• Exhaustion. This term is derived from work originally performed in the murine model of lymphocytic choriomeningitis virus (LCMV).19 In this model, certain viral strains when given in high doses set up high level persistence with long term viraemia. This was associated with decline and loss of CD8+ and CD4+ T cell responses. The early experiments in this field showed deletion of CD8+ T cells but subsequently different investigators have proposed a sliding scale of “partial” exhaustion with progressive loss of IL-2 secretion, proliferation, IFN-γ secretion, and cytotoxicity occurring, prior to full deletion.20 The mechanism is not fully understood but it is an antigen specific effect and probably results from excessive T cell receptor triggering, perhaps in the absence of sufficient costimulation or help (see below). In HCV, the fact that CD8+ T cell responses may be rescued in vitro with antigen and IL-221 suggests that full exhaustion does not occur, but in many respects this model does describe the evolution of CD8+ T cell responses as reductions in diverse aspects of function have been reported,22 including data in the Folgori study.

    • Helplessness. Failure to provide adequate CD4+ T cell help in murine models also leads to long term failure to control viral infections such as LCMV.23 This “helpless” state is associated with the development of CD8+ T cell responses which lack full effector and proliferative function. Failure of CD4+ T cell help in HCV was clearly shown in the current study, as elsewhere, and this could readily explain the status of CD8+ T cell responses. A recent study showed that those CD4+ T cell responses which are maintained in persistent HCV infection typically lack the capacity to secrete IL-2, a crucial helper cytokine.24 Furthermore, addition of IL-2 restored functionality to these populations. Thus failure to maintain IL-2 secretion may be a critical factor in the development of a “helpless” state. However, many CD4+ T cell responses do appear to be deleted,2,4,24 and in some cases this is an early event, so if failure of CD4+ T cell responses is ultimately responsible for failure of CD8+ T cell responses, this still begs the question of why HCV specific CD4+ T cell responses appear to fail so early.

    • Regulation. The above models derive largely from work in the murine model of LCMV where escape and exhaustion dominate. In other murine models of virus persistence, such as Friend leukaemia virus, other mechanisms appear important.25 CD25+ and/or Foxp3+ CD4+ regulatory T cells (Tregs) were originally observed in inflammatory conditions but clearly play a role in a variety of infections. Tregs may be “natural” or induced after prolonged antigenic stimulation. It is very likely that they play an important role in preventing immune mediated pathology during chronic HCV. Studies of blood and liver from a variety of groups have demonstrated regulatory activity which can influence the proliferation of CD8+ and CD4+ T cells in vitro.26–29 The major issue in understanding the role of Tregs in this disease is that, by and large, the defect in immune responsiveness is HCV specific whereas other peripheral immune responses are left intact. One possible explanation is that although demonstrable in blood, Treg activity is likely to be concentrated at the site of disease (that is, the inflamed liver). Further studies of this issue are required to establish to what extent local Treg activity protects against immunopathology and whether it contributes to the disappearance of HCV specific CD8+ and CD4+ T cells observed in most cohorts.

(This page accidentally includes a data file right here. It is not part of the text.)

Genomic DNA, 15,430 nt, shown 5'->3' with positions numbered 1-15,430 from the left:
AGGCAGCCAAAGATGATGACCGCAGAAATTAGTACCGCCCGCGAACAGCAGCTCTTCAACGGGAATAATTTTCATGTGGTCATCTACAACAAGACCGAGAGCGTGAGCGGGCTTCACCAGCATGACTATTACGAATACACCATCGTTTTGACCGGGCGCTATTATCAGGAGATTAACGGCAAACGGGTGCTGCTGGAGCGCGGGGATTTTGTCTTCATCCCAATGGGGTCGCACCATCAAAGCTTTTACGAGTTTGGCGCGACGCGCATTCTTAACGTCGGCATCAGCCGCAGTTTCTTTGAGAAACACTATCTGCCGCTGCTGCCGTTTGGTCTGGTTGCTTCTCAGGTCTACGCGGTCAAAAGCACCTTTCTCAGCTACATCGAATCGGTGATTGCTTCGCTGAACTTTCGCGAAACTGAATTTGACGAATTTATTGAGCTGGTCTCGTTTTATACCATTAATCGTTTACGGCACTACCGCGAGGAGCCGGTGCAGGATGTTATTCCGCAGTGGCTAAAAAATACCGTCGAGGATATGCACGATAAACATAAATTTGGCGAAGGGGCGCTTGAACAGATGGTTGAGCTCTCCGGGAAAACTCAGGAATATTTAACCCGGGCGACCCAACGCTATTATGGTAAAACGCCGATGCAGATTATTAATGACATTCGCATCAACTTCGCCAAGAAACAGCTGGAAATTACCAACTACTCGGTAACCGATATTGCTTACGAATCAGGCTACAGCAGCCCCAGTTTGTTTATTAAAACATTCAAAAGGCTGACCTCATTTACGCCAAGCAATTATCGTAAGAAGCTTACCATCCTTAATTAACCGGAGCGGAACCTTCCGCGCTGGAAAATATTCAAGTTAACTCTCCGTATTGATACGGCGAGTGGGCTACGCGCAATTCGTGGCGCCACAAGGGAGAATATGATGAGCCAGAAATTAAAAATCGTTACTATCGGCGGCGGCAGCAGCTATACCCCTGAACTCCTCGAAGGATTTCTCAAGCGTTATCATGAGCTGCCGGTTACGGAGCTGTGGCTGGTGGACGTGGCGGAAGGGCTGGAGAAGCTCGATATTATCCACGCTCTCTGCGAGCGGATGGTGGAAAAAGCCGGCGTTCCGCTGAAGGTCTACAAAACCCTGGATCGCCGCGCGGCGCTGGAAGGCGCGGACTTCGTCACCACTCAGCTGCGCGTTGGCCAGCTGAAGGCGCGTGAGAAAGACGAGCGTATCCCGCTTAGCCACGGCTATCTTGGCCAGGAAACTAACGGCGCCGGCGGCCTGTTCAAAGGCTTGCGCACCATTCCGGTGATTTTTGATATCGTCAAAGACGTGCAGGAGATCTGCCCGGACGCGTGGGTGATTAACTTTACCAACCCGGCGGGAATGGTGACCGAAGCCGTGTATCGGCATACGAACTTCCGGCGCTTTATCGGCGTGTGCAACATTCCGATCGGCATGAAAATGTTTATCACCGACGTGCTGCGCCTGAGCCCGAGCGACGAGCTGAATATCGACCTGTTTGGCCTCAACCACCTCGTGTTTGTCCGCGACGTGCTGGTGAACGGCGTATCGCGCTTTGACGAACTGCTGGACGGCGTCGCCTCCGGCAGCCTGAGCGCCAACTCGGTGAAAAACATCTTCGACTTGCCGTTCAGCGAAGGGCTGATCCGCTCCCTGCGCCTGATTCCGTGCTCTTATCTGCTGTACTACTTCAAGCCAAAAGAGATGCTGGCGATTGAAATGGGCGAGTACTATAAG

Overall, the data in the study by Folgori and colleagues12 add weight to the concepts of exhaustion and helplessness as important factors in HCV specific T cell failure. Sustained exposure of T cells to viral antigen drives them initially into an “effector” state where antiviral cytokines such as IFN-γ and tumour necrosis factor α are secreted but IL-2 secretion is lost. Failure to secrete IL-2 may then contribute to a vicious circle where HCV specific CD8+ and CD4+ responses are induced but proliferation cannot be maintained. Escape of virus from key immune responses by mutation at an early stage will serve to maintain high levels of antigen and accelerate this process. Ultimately, unless virus is cleared rapidly, cells progress along a downward slope to full exhaustion. Importantly, however, although all of these processes may contribute to the decline of antigen specific T cell responses, it is still rather difficult to disentangle what is a cause and what is a consequence of virus persistence.

    One further element must be considered, which is difficult to address in studies of acute HCV but which is nevertheless probably critical. The liver has an important role as an immune regulator, containing specialised antigen presenting cells and populations of non-classical T cells and natural killer cells with potential antiviral and regulatory functions. Virus is also able to replicate within the liver for weeks or months before the initiation of adaptive immune responses. To what extent liver specific factors play a role in the downregulation of cellular immune responses in acute HCV infection has yet to be determined. However, the fact that despite such a tolerising environment (in addition to all of the mechanisms outlined above) a substantial proportion of individuals do go on to clear virus provides hope that tweaking the system in favour of the T cell may provide an escape route leading to resolution of viral infection. Whether IL-2, as suggested by the data of Folgori and others, may be the key to open this escape route is an intriguing idea, and perhaps one which could be considered in vivo in future.


    PK and NS receive funding from the Wellcome Trust, the Fritz Thyssen Foundation, the European Union (VIRGIL network), the Medical Research Council, and the James Martin School, University of Oxford. Thanks go to Ellie Barnes, Gillian Harcourt, and Scott Ward for continued input into studies of and discussions about cellular immunity against HCV.

    Failure to sustain antiviral T cell responses is a hallmark of persistent hepatitis C virus infection. Early loss of T cell proliferative capacity after acute disease appears to be an important component of this process. T cell function may, however, be restored in vitro with interleukin 2


    View Abstract

    Request Permissions

    If you wish to reuse any or all of this article please use the link below which will take you to the Copyright Clearance Center’s RightsLink service. You will be able to get a quick price and instant permission to reuse the content in many different ways.

    Linked Articles